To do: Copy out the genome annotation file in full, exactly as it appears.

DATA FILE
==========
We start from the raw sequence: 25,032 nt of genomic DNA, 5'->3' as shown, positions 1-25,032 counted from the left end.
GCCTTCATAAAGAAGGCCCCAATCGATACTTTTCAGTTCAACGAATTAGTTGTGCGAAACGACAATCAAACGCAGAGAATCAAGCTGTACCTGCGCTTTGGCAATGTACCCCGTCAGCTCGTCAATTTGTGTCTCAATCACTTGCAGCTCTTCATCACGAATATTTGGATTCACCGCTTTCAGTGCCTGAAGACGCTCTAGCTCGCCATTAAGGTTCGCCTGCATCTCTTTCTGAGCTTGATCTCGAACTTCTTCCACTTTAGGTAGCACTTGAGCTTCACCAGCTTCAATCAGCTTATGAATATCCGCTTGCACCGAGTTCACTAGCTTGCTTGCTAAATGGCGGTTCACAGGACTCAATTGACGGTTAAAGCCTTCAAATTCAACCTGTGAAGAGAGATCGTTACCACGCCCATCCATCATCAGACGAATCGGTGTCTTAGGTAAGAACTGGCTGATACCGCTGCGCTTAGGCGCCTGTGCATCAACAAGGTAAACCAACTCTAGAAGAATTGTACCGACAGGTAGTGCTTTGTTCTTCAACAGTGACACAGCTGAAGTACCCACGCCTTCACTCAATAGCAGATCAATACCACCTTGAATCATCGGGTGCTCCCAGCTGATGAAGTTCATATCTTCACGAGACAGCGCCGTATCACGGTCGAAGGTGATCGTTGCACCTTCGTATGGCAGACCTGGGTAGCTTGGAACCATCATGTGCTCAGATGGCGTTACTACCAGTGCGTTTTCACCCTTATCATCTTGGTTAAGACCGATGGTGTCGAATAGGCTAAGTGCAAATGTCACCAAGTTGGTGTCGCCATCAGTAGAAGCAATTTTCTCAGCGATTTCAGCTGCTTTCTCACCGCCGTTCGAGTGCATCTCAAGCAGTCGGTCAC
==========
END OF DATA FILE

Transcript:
We start from the raw sequence: 25,032 nt of genomic DNA, 5'->3' as shown, positions 1-25,032 counted from the left end.
GCCTTCATAAAGAAGGCCCCAATCGATACTTTTCAGTTCAACGAATTAGTTGTGCGAAACGACAATCAAACGCAGAGAATCAAGCTGTACCTGCGCTTTGGCAATGTACCCCGTCAGCTCGTCAATTTGTGTCTCAATCACTTGCAGCTCTTCATCACGAATATTTGGATTCACCGCTTTCAGTGCCTGAAGACGCTCTAGCTCGCCATTAAGGTTCGCCTGCATCTCTTTCTGAGCTTGATCTCGAACTTCTTCCACTTTAGGTAGCACTTGAGCTTCACCAGCTTCAATCAGCTTATGAATATCCGCTTGCACCGAGTTCACTAGCTTGCTTGCTAAATGGCGGTTCACAGGACTCAATTGACGGTTAAAGCCTTCAAATTCAACCTGTGAAGAGAGATCGTTACCACGCCCATCCATCATCAGACGAATCGGTGTCTTAGGTAAGAACTGGCTGATACCGCTGCGCTTAGGCGCCTGTGCATCAACAAGGTAAACCAACTCTAGAAGAATTGTACCGACAGGTAGTGCTTTGTTCTTCAACAGTGACACAGCTGAAGTACCCACGCCTTCACTCAATAGCAGATCAATACCACCTTGAATCATCGGGTGCTCCCAGCTGATGAAGTTCATATCTTCACGAGACAGCGCCGTATCACGGTCGAAGGTGATCGTTGCACCTTCGTATGGCAGACCTGGGTAGCTTGGAACCATCATGTGCTCAGATGGCGTTACTACCAGTGCGTTTTCACCCTTATCATCTTGGTTAAGACCGATGGTGTCGAATAGGCTAAGTGCAAATGTCACCAAGTTGGTGTCGCCATCAGTAGAAGCAATTTTCTCAGCGATTTCAGCTGCTTTCTCACCGCCGTTCGAGTGCATCTCAAGCAGTCGGTCAC